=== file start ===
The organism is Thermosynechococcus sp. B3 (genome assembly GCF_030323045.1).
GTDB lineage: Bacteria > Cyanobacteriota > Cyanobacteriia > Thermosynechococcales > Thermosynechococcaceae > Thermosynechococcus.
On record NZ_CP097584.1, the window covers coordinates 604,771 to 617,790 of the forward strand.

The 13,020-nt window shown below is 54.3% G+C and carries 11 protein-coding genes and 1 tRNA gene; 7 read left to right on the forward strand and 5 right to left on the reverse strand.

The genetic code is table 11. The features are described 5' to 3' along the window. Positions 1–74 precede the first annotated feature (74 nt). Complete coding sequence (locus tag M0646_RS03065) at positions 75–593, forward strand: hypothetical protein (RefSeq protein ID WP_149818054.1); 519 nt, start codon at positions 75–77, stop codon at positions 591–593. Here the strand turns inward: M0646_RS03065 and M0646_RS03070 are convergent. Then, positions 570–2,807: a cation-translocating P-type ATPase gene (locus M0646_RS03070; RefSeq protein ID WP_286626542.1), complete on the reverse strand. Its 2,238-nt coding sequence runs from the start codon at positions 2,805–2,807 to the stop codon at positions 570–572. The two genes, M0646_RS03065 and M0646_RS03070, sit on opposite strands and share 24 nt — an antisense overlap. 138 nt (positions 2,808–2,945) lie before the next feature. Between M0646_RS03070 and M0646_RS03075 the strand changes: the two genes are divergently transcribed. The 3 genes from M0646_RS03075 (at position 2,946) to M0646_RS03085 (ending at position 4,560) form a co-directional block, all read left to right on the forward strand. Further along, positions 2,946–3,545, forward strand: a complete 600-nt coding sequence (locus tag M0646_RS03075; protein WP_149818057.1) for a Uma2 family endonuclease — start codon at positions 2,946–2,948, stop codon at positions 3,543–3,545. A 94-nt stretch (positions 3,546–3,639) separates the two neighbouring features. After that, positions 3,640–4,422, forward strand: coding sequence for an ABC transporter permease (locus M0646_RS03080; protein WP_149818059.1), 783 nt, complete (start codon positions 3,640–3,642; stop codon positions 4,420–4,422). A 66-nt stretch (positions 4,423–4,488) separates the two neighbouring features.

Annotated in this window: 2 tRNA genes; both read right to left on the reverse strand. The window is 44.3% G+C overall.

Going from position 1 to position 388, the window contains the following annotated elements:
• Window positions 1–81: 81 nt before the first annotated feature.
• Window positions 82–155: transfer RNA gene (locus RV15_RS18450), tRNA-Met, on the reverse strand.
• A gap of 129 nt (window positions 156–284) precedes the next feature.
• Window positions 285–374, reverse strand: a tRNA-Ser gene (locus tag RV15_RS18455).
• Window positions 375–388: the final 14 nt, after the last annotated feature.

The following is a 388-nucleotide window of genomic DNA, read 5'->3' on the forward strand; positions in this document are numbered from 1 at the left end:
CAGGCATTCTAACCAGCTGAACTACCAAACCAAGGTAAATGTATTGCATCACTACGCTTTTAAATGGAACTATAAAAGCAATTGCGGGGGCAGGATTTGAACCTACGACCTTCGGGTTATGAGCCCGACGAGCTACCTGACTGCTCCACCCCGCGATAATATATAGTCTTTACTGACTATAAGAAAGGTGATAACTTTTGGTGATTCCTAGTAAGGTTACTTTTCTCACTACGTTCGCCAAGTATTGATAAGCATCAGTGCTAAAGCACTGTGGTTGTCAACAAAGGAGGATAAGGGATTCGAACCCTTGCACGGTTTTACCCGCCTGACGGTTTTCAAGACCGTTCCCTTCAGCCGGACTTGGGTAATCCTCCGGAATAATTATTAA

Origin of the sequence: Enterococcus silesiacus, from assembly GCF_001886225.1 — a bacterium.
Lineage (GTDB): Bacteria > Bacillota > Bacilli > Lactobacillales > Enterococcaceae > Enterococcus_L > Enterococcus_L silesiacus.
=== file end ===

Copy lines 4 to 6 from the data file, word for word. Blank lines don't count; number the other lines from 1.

The 13,020-nt window shown below is 54.3% G+C and carries 11 protein-coding genes and 1 tRNA gene; 7 read left to right on the forward strand and 5 right to left on the reverse strand.

The genetic code is table 11. The features are described 5' to 3' along the window. Positions 1–74 precede the first annotated feature (74 nt). Complete coding sequence (locus tag M0646_RS03065) at positions 75–593, forward strand: hypothetical protein (RefSeq protein ID WP_149818054.1); 519 nt, start codon at positions 75–77, stop codon at positions 591–593. Here the strand turns inward: M0646_RS03065 and M0646_RS03070 are convergent. Then, positions 570–2,807: a cation-translocating P-type ATPase gene (locus M0646_RS03070; RefSeq protein ID WP_286626542.1), complete on the reverse strand. Its 2,238-nt coding sequence runs from the start codon at positions 2,805–2,807 to the stop codon at positions 570–572. The two genes, M0646_RS03065 and M0646_RS03070, sit on opposite strands and share 24 nt — an antisense overlap. 138 nt (positions 2,808–2,945) lie before the next feature. Between M0646_RS03070 and M0646_RS03075 the strand changes: the two genes are divergently transcribed. The 3 genes from M0646_RS03075 (at position 2,946) to M0646_RS03085 (ending at position 4,560) form a co-directional block, all read left to right on the forward strand. Further along, positions 2,946–3,545, forward strand: a complete 600-nt coding sequence (locus tag M0646_RS03075; protein WP_149818057.1) for a Uma2 family endonuclease — start codon at positions 2,946–2,948, stop codon at positions 3,543–3,545. A 94-nt stretch (positions 3,546–3,639) separates the two neighbouring features. After that, positions 3,640–4,422, forward strand: coding sequence for an ABC transporter permease (locus M0646_RS03080; protein WP_149818059.1), 783 nt, complete (start codon positions 3,640–3,642; stop codon positions 4,420–4,422). A 66-nt stretch (positions 4,423–4,488) separates the two neighbouring features.

Annotated in this window: 2 tRNA genes; both read right to left on the reverse strand. The window is 44.3% G+C overall.